European police get access to your DNA

Image of a DNA knoll

Police across the European Union are to be given free access to the DNA of four million Britons, a million of whom are innocent, it has emerged. Every member state will also be granted access to millions of fingerprints, as well as vehicle and driver registrations.

A two-year agreement on cross-border co- operation between seven EU countries now becomes law involving all 27 nations. The Tories said the so-called 'Prum Convention' was a 'sell-out', as many of the controversial proposals were salvaged from the wreckage of the EU constitution.

They added that the deal - signed by Home Office Minister Joan Ryan in Luxembourg - also paves the way for police from different EU states to set-up joint patrols. London MEP Syed Kamall said:

&We are sleepwalking into a Big Brother Europe while our government stands idly by.&

Britain receives by far the worst deal of the member states. More than 4.2million people are contained on our database, or 7 per cent of the population. It includes a million innocent people, who were arrested but never charged and 100,000 children.

The database is 50 times the size of its French equivalent. In Austria, less than 1 per cent of the population is included. Coverage in Germany is half of that. The EU average is to have around half a per cent of the population's DNA stored.

Searches for DNA profiles will be carried out on a 'hit, no hit basis' by the 27 member states - which include Romania and Bulgaria. Police officers will get a simple 'yes, there is a match or no, there is not' answer. If there is a match, there will be a fast-track request system to get all the details. Driver databases will be accessed online.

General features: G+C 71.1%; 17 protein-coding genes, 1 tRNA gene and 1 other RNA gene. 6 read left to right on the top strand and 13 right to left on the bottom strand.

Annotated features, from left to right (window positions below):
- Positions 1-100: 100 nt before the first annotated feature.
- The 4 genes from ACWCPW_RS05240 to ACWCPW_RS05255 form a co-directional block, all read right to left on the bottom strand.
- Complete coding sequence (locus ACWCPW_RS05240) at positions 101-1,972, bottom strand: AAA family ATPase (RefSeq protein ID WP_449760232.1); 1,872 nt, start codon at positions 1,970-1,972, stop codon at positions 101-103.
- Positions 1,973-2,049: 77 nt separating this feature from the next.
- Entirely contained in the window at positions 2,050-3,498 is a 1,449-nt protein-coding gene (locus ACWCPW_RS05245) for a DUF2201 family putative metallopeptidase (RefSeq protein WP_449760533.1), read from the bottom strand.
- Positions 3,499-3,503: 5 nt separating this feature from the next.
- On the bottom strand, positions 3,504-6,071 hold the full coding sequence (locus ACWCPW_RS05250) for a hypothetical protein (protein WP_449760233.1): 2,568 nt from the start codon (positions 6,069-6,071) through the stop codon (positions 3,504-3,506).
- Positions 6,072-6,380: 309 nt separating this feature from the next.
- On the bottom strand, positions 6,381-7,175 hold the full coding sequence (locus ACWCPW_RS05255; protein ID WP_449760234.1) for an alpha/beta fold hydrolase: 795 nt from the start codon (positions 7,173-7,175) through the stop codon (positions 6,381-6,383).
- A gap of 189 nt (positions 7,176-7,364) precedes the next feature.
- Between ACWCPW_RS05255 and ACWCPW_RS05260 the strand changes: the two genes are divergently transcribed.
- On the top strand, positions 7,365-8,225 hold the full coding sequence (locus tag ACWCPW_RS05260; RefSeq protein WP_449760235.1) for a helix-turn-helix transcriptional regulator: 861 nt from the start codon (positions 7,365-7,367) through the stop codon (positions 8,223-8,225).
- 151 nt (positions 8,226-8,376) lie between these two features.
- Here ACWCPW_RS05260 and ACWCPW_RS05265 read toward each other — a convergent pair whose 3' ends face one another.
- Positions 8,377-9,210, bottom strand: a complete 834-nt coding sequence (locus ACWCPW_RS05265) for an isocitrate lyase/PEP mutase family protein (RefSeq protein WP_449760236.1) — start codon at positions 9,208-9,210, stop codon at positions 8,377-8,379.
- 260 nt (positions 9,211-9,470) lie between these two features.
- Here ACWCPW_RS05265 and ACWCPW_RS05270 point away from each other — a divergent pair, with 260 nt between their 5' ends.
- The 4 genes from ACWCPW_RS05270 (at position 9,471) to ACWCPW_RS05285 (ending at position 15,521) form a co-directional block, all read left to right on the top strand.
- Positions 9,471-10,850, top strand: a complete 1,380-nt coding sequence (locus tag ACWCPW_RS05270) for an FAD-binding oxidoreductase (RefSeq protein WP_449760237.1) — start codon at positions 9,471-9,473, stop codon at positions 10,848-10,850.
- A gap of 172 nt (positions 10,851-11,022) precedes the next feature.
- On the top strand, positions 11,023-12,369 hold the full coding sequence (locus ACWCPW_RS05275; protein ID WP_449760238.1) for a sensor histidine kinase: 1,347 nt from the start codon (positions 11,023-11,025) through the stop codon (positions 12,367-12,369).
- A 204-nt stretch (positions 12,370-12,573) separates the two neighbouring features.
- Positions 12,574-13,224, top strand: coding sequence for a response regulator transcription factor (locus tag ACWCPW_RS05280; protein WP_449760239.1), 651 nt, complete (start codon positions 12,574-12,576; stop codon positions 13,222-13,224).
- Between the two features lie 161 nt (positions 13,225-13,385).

Tory European Parliament spokesman Philip Bradbourn said that much of what had been agreed was originally part of the EU constitution. He added:

&Mr Blair has started the constitution sell-out today. Now everyone's personal details can be sent to police throughout Europe because Britain did not wield the veto.

&This Prum treaty fundamentally goes against the rules of data protection and civil liberties that we have come to expect in Europe.&

Shadow Home Secretary David Davis added:

&This is a serious development which we strongly object to. It is typical of incompetent Home Office Ministers to give away powers like this without thinking through the consequences.&

The Luxembourg meeting also rubber-stamped a deal to set-up a common database for visa applicants' pictures and fingerprints. From mid 2009, it will store digitalized photos and fingerprints of up to 70 million people applying for visas across the EU. One country would be able to know if someone had already been granted or denied a visa in another, and whether the person had overstayed their time in the EU. The data will be stored for five years and police will be able to consult the database on a case -by-case basis.

The Prum Convention was originally signed in Prum, Germany, between Belgium. Germany, Spain, France, Luxembourg, the Netherlands and Austria. Britain had an informal agreement to share DNA, and did so in around 5,000 cases with the Dutch last year, but no firm agreement was in place.

Home Office Minister Mrs Ryan said:

&Criminals do not respect borders. It is therefore vitally important that our law enforcement authorities have the tools available to obtain information held by other EU countries as quickly as possible to help with the investigation and prevention of crime.&

A Home Office spokesman insisted the deal would not give police from other EU countries unfettered access to national DNA, fingerprint and vehicle registration files and that co-operation would still depend on mutual agreement. The Government had also ensured that provisions on cross-border pursuit had been dropped, she said.

Justice Commissioner Franco Frattini described the deal as &a very important first step&, and said he planned to extend co-operation even further in future.

Taken from the Daily Mail 14th June 2007

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